Now let's issue some OData queries to the Web API you just developed. Run the Web API project so that a browser window is opened and the default Web API page is shown. Enter the following queries in the browser address bar and observe the output returned in the browser for each query.

1. http://localhost:49174/api/customers?$top=3

2. http://localhost:49174/api/customers?$orderby=Country&$top=3

3. http://localhost:49174/api/customers?$orderby=Country desc&$top=3

4. http://localhost:49174/api/customers?$filter=Country eq 'USA'

5. http://localhost:49174/api/customers?$orderby=Country&$skip=90

You will find that each of the queries returns results in XML format as shown in the following figure.

Each of the Queries Returns Results in XML Format
Each of the Queries Returns Results in XML Format

If you issue the same queries via jQuery code the data is returned as JSON and you can access the individual Customer objects just like any other JSON object.

The following view shows how OData queries can be issued using jQuery.

OData Queries can be Issued Using jQuery
OData Queries can be Issued Using jQuery

The main functionality of the view goes in the click event handler of the Select button. This event handler is shown below:

$("#Button1").click(function   () {
      var url = "api/customers?";

      if ($("#Text1").val() != '') {
          url += "$top=" + $("#Text1").val() + "&";
      }

      if ($("#Text2").val() != '') {
          url += "$filter=Country%20eq%20'" + $("#Text2").val() +   "'&";
      }

      if ($("#Select1").val() != '') {
          url += "$orderby=" + $("#Select1").val();
      }

      $.getJSON(url, LoadCustomers);
});

As you can see the click event handler of the Select button essentially forms the same OData queries as before but this time the queries are issued using the $.getJSON() method of jQuery. If you wish you can also use $.ajax() instead of $.getJSON() method. The $.getJSON() method accepts the URL that is supposed to be requested (OData end point in this case) and a callback function to handle the returned data.

The callback function LoadCustomers looks as follows:

function   LoadCustomers(data) {
      $("#customerTable").find("tr:gt(0)").remove();
      $.each(data, function (key, val) {
          var tableRow =  '<tr>' + 
                          '<td>' + val.CustomerID + '</td>' +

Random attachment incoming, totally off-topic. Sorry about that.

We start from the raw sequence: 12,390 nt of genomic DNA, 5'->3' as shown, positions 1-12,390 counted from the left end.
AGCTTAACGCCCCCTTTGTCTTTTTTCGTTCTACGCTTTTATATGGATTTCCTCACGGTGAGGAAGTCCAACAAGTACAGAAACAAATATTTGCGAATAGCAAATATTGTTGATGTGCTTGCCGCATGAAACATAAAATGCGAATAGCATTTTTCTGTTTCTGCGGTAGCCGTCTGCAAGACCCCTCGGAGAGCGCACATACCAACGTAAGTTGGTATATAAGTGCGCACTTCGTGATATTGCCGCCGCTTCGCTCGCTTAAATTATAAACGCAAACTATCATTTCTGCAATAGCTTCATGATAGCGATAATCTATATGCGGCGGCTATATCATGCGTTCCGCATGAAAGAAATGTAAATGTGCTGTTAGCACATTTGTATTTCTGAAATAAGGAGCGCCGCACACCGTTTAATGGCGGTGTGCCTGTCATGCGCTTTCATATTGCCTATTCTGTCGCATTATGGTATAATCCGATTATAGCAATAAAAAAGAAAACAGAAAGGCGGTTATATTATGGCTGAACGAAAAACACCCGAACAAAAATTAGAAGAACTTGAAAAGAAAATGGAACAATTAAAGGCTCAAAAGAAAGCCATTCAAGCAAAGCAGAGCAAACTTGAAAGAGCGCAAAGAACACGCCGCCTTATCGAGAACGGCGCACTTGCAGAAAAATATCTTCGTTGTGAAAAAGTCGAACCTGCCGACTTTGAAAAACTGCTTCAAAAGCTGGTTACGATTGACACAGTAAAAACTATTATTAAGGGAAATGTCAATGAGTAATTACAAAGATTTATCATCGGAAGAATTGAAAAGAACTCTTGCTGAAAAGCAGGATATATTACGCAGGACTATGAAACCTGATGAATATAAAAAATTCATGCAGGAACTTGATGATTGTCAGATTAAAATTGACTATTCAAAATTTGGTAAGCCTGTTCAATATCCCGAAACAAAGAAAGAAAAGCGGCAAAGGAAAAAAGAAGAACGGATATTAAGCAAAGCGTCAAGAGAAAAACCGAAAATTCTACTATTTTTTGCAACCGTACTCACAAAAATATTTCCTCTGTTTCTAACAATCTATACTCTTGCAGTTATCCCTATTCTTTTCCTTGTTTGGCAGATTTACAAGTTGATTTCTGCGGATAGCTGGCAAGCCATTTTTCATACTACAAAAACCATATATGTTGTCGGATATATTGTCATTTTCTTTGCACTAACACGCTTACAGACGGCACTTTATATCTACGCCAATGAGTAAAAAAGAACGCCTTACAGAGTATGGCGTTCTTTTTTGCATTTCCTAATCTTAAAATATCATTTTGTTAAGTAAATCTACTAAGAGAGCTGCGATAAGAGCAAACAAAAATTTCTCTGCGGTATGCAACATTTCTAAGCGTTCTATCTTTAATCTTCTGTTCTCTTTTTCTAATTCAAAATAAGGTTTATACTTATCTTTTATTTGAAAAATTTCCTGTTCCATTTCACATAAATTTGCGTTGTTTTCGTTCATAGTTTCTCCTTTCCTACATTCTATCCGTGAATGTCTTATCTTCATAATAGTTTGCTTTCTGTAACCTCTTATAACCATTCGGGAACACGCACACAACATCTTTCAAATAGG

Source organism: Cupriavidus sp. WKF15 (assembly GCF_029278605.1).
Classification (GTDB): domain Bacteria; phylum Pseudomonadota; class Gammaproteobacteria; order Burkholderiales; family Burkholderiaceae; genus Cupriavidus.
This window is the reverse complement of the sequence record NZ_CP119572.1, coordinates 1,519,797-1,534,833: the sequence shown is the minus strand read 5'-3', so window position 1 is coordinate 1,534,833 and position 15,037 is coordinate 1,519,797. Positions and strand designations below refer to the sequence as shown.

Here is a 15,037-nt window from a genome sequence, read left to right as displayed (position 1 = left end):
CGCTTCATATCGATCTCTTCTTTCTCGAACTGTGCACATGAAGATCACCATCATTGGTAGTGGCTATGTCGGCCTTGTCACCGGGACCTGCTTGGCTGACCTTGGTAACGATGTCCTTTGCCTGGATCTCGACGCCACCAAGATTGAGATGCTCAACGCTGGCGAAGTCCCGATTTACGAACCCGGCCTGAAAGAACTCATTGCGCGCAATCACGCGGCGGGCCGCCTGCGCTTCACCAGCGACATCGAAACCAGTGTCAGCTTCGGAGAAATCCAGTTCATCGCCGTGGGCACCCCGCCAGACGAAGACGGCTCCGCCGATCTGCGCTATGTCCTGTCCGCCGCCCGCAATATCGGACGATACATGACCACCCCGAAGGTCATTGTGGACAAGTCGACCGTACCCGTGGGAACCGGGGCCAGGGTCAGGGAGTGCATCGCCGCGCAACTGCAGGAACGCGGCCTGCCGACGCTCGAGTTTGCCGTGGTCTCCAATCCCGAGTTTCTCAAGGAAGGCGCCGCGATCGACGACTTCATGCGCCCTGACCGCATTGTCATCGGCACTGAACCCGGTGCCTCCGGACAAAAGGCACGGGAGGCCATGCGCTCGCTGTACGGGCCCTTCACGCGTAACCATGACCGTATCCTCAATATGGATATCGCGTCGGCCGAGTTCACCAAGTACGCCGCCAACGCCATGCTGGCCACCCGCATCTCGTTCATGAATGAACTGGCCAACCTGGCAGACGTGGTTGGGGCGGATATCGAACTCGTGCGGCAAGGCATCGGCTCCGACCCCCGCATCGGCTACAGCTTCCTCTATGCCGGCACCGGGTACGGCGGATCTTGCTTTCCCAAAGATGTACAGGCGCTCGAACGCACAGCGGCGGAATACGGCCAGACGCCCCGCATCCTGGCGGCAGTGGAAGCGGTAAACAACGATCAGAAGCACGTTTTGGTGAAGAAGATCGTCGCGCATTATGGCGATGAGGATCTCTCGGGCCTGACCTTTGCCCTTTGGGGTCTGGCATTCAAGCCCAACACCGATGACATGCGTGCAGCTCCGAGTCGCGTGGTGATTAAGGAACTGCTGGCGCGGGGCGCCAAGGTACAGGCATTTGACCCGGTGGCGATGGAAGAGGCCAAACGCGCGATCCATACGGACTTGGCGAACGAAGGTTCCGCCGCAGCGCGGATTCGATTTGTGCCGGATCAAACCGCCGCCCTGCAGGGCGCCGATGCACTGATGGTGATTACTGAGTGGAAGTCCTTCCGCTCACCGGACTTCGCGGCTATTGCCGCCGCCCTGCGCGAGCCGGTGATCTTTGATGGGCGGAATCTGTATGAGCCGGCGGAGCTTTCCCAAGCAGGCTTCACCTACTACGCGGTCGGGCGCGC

'<td>' + val.CompanyName + '</td>' +
                          '<td>' + val.ContactName + '</td>' +
                          '<td>' + val.Country + '</td>' + 
                          '</tr>';
          $('#customerTable').append(tableRow);
      });
 }

The LoadCustomers() function receives the Customer JSON objects as the data parameter. The function essentially fills the data in a table with ID customerTable.

Summary

ASP.NET Web API offers support to OData queries. OData query support in Web API comes from the [Queryable] attribute. Currently the OData support is still in an evolving state and many more features may be added before the final release. OData queries are a part of the supported features that allows you to query data using URIs.

About the Author:

Bipin Joshi is a blogger and author who writes about apparently unrelated topics - Yoga & technology! A former Software Consultant and Trainer by profession, Bipin has been programming since 1995 and working with .NET framework ever since its inception. He has authored or co-authored half a dozen books and numerous articles on .NET technologies. He has also penned a few books on Yoga. Having embraced the Yoga way of life he now writes about Yoga, life and technology on his website. He can also be reached there.



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Comments

  • thanks

    Posted by pessi on 01/13/2013 01:45am

    thank you for the explanation and good screenshots. Pessi I love Google

    Reply